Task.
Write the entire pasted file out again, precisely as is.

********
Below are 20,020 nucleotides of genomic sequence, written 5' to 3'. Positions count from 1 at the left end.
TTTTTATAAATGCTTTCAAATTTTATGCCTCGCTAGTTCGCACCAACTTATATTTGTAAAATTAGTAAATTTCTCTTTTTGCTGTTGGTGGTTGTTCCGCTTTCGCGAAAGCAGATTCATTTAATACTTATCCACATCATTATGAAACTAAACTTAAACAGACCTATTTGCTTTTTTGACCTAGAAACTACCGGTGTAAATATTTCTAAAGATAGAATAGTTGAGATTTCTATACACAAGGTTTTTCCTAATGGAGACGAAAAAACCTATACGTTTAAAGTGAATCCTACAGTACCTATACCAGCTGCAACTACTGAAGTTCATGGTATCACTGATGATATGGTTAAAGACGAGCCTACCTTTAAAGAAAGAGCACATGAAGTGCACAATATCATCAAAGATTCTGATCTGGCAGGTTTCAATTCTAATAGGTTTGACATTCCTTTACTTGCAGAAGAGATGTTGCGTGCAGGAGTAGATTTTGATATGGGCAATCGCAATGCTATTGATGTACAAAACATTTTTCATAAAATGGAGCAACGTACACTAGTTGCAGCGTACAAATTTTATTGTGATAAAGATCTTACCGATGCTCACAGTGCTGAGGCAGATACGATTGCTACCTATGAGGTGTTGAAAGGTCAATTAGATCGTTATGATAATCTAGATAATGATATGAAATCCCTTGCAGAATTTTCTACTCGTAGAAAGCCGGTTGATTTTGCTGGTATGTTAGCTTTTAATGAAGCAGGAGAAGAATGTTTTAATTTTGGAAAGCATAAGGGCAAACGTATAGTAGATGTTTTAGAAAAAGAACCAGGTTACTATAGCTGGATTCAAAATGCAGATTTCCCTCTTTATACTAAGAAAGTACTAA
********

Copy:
Below are 20,020 nucleotides of genomic sequence, written 5' to 3'. Positions count from 1 at the left end.
TTTTTATAAATGCTTTCAAATTTTATGCCTCGCTAGTTCGCACCAACTTATATTTGTAAAATTAGTAAATTTCTCTTTTTGCTGTTGGTGGTTGTTCCGCTTTCGCGAAAGCAGATTCATTTAATACTTATCCACATCATTATGAAACTAAACTTAAACAGACCTATTTGCTTTTTTGACCTAGAAACTACCGGTGTAAATATTTCTAAAGATAGAATAGTTGAGATTTCTATACACAAGGTTTTTCCTAATGGAGACGAAAAAACCTATACGTTTAAAGTGAATCCTACAGTACCTATACCAGCTGCAACTACTGAAGTTCATGGTATCACTGATGATATGGTTAAAGACGAGCCTACCTTTAAAGAAAGAGCACATGAAGTGCACAATATCATCAAAGATTCTGATCTGGCAGGTTTCAATTCTAATAGGTTTGACATTCCTTTACTTGCAGAAGAGATGTTGCGTGCAGGAGTAGATTTTGATATGGGCAATCGCAATGCTATTGATGTACAAAACATTTTTCATAAAATGGAGCAACGTACACTAGTTGCAGCGTACAAATTTTATTGTGATAAAGATCTTACCGATGCTCACAGTGCTGAGGCAGATACGATTGCTACCTATGAGGTGTTGAAAGGTCAATTAGATCGTTATGATAATCTAGATAATGATATGAAATCCCTTGCAGAATTTTCTACTCGTAGAAAGCCGGTTGATTTTGCTGGTATGTTAGCTTTTAATGAAGCAGGAGAAGAATGTTTTAATTTTGGAAAGCATAAGGGCAAACGTATAGTAGATGTTTTAGAAAAAGAACCAGGTTACTATAGCTGGATTCAAAATGCAGATTTCCCTCTTTATACTAAGAAAGTACTAA